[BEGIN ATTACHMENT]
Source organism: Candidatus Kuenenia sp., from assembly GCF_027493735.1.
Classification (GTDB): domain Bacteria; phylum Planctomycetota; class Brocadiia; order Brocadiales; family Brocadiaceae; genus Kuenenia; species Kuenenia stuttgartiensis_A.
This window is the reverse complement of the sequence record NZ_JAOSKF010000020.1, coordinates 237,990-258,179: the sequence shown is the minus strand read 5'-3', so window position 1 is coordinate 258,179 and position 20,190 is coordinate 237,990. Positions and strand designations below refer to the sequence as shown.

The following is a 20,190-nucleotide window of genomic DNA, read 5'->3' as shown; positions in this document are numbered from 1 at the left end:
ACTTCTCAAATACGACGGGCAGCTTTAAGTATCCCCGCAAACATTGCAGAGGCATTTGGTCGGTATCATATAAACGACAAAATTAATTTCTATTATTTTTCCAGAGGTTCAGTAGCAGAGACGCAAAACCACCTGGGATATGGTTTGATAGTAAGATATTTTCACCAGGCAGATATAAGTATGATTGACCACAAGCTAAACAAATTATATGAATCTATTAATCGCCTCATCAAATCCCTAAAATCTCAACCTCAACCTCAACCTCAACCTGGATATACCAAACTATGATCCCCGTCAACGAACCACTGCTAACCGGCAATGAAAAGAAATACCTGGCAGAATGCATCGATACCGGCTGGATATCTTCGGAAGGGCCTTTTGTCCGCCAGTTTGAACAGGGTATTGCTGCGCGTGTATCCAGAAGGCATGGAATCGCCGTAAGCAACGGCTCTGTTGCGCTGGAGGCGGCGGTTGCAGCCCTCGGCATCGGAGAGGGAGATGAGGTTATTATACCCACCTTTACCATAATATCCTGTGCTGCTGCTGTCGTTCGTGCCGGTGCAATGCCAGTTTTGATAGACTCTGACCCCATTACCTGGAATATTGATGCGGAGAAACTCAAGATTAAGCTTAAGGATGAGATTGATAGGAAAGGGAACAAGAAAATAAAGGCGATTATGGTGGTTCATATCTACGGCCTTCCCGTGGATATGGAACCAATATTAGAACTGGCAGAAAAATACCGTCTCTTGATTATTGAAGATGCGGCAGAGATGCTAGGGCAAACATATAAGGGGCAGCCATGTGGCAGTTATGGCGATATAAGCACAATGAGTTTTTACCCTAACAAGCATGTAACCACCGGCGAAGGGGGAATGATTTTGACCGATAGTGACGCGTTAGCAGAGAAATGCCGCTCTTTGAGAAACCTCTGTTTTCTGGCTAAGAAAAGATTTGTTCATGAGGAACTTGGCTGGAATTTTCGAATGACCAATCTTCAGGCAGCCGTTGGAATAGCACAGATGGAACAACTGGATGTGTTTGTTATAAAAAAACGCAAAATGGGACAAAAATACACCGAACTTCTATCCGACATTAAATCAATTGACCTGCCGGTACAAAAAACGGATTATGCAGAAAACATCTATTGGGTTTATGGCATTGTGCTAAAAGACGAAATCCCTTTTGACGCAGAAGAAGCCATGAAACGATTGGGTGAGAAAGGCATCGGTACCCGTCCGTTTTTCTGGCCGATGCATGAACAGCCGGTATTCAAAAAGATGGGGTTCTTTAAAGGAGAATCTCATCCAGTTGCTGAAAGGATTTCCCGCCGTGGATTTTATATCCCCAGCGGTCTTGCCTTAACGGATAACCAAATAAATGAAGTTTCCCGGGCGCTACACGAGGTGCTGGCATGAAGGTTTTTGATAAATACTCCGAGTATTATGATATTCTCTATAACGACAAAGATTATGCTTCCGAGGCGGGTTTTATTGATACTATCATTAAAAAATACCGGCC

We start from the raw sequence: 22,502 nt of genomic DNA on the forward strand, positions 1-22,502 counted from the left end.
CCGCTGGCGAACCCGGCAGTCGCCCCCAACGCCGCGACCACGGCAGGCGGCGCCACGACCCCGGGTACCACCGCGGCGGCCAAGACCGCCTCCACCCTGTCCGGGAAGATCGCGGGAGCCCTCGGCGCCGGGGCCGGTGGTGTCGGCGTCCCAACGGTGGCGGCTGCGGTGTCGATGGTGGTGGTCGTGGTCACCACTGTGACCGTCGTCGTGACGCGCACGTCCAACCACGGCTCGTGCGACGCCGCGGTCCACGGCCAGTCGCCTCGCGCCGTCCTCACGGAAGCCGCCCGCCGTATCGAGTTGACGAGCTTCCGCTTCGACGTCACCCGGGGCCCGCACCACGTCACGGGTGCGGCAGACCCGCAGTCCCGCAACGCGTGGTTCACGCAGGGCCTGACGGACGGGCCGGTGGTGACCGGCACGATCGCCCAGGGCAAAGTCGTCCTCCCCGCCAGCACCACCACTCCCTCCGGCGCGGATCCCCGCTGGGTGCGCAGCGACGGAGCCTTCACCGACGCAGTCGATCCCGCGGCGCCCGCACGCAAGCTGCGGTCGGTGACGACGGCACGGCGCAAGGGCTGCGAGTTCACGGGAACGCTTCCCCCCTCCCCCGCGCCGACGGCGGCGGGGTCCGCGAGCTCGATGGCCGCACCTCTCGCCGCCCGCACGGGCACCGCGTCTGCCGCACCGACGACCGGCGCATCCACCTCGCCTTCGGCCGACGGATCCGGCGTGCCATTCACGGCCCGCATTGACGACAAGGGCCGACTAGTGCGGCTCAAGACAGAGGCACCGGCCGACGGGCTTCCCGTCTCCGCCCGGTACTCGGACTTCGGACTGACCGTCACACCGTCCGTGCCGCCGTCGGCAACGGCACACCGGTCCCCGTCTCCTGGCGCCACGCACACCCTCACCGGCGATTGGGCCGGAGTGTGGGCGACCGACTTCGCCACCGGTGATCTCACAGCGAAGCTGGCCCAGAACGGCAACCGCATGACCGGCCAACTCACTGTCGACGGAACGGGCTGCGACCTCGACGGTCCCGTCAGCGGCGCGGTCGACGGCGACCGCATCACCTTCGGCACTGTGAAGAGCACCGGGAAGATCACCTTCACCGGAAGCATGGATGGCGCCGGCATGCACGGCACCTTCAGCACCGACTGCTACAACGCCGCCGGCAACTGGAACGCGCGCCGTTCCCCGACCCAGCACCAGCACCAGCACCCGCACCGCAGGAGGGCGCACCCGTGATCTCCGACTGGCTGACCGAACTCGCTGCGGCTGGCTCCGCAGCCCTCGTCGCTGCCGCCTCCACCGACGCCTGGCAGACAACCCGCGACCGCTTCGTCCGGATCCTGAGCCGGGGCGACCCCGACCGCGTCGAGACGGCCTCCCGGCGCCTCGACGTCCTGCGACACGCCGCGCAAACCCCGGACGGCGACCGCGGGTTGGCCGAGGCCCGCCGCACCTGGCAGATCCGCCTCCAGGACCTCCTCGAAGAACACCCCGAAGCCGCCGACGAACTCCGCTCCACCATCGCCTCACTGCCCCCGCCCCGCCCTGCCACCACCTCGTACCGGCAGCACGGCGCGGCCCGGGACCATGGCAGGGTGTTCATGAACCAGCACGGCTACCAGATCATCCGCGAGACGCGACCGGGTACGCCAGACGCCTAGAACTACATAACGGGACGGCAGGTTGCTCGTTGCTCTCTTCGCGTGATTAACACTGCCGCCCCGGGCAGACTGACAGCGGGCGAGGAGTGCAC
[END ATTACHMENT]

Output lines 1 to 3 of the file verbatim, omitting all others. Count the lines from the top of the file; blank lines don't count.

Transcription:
Source organism: Candidatus Kuenenia sp., from assembly GCF_027493735.1.
Classification (GTDB): domain Bacteria; phylum Planctomycetota; class Brocadiia; order Brocadiales; family Brocadiaceae; genus Kuenenia; species Kuenenia stuttgartiensis_A.
This window is the reverse complement of the sequence record NZ_JAOSKF010000020.1, coordinates 237,990-258,179: the sequence shown is the minus strand read 5'-3', so window position 1 is coordinate 258,179 and position 20,190 is coordinate 237,990. Positions and strand designations below refer to the sequence as shown.